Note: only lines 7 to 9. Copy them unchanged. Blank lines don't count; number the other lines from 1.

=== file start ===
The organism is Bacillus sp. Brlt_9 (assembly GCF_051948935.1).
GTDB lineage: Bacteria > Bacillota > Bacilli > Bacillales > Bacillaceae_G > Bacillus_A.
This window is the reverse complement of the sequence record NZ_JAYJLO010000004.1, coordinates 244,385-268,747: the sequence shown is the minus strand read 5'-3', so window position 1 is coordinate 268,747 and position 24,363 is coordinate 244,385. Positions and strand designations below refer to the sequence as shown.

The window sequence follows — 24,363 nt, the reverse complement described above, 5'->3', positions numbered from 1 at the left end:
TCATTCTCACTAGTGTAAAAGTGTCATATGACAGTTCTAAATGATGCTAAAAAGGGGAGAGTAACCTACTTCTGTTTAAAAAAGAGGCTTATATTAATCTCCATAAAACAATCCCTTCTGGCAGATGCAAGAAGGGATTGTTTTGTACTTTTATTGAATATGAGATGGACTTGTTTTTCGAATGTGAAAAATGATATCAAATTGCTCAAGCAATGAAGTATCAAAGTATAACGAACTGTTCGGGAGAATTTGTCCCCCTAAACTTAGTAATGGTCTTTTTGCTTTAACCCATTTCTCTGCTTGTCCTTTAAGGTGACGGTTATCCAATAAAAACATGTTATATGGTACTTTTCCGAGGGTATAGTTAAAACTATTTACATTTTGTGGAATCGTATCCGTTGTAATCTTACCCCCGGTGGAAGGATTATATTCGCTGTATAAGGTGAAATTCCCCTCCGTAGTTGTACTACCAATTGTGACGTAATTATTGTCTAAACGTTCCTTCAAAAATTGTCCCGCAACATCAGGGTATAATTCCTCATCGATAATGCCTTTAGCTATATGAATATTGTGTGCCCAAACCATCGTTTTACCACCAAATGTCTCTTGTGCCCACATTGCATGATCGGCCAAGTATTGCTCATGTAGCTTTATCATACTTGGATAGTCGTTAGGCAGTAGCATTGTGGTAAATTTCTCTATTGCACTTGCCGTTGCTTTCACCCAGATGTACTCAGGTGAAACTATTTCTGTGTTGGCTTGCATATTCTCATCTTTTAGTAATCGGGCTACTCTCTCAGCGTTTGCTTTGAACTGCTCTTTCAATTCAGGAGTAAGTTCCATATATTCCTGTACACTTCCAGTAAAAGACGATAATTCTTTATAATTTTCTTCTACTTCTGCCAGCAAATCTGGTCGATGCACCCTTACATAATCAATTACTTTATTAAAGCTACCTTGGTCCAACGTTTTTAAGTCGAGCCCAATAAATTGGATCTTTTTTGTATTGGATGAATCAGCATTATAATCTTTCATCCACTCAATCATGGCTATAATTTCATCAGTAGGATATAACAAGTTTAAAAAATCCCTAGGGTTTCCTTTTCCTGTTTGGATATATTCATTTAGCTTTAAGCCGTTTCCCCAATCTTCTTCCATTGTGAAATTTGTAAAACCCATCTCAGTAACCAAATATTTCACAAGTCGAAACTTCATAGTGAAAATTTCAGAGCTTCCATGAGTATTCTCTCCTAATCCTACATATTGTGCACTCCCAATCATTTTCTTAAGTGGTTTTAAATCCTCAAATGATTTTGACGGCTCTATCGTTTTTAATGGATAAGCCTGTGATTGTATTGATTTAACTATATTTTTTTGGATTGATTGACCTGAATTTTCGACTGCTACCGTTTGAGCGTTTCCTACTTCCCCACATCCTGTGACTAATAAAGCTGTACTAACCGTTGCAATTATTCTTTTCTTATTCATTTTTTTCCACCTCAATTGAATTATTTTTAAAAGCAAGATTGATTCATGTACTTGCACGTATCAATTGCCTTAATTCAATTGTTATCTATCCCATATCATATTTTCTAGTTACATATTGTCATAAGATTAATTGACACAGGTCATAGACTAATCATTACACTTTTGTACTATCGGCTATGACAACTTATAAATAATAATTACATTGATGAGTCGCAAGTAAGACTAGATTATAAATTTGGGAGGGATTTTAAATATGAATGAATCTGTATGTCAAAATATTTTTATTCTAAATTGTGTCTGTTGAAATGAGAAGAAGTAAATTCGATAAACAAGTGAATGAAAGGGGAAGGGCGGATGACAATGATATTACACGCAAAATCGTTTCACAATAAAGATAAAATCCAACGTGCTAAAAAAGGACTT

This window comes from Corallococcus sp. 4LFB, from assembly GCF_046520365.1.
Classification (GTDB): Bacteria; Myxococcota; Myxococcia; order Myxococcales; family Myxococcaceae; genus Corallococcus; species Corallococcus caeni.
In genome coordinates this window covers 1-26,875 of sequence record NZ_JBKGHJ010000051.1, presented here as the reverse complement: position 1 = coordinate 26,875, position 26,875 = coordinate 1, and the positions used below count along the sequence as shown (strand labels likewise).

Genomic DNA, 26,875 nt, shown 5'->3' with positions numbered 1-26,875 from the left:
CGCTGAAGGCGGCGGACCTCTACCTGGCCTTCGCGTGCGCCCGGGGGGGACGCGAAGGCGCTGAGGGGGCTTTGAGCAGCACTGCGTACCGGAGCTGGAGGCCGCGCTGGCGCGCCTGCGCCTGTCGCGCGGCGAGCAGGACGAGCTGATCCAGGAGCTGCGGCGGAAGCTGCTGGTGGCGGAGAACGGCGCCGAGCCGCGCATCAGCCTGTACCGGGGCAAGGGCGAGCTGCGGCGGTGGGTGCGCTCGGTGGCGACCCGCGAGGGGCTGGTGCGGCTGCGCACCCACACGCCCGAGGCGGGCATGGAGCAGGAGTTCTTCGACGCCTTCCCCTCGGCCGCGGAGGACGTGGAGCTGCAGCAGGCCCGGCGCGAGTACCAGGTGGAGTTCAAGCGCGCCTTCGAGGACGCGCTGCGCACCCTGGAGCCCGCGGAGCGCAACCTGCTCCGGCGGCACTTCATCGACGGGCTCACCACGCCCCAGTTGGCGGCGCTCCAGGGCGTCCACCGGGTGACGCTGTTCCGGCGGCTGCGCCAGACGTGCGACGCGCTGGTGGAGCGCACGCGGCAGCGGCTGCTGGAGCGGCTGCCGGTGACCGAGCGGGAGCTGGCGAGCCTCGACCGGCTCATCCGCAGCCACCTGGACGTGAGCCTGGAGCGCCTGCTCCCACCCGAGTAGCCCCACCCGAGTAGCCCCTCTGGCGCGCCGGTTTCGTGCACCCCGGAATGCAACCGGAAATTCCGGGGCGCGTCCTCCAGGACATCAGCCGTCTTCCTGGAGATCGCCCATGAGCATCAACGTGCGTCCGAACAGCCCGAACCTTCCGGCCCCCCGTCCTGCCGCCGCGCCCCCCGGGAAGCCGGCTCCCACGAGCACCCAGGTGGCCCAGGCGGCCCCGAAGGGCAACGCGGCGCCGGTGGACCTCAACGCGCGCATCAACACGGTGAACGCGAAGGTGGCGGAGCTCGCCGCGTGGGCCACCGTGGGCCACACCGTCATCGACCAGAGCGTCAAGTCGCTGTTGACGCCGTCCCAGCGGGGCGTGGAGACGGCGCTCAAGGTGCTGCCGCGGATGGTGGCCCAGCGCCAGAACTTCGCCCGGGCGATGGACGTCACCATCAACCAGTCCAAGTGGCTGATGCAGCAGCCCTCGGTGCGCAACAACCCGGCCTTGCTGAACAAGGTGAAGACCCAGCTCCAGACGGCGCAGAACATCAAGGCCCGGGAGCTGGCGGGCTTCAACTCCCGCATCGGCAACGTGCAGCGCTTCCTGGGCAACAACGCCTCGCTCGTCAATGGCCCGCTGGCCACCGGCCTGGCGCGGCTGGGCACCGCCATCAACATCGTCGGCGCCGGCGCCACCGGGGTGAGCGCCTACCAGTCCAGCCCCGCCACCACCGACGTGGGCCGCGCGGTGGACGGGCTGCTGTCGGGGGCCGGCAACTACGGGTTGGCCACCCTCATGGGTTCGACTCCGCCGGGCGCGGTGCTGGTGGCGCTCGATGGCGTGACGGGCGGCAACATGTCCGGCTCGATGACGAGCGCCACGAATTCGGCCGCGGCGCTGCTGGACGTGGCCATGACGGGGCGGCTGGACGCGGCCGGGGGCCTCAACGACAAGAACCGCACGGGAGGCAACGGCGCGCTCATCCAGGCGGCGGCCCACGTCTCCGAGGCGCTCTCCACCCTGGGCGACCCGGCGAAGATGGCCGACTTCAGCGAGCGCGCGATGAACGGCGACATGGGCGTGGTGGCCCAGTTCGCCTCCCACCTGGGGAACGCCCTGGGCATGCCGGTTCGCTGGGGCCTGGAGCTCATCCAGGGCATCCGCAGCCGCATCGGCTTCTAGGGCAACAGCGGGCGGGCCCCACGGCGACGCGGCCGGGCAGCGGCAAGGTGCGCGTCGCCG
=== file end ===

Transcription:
Classification (GTDB): Bacteria; Myxococcota; Myxococcia; order Myxococcales; family Myxococcaceae; genus Corallococcus; species Corallococcus caeni.
In genome coordinates this window covers 1-26,875 of sequence record NZ_JBKGHJ010000051.1, presented here as the reverse complement: position 1 = coordinate 26,875, position 26,875 = coordinate 1, and the positions used below count along the sequence as shown (strand labels likewise).

Genomic DNA, 26,875 nt, shown 5'->3' with positions numbered 1-26,875 from the left: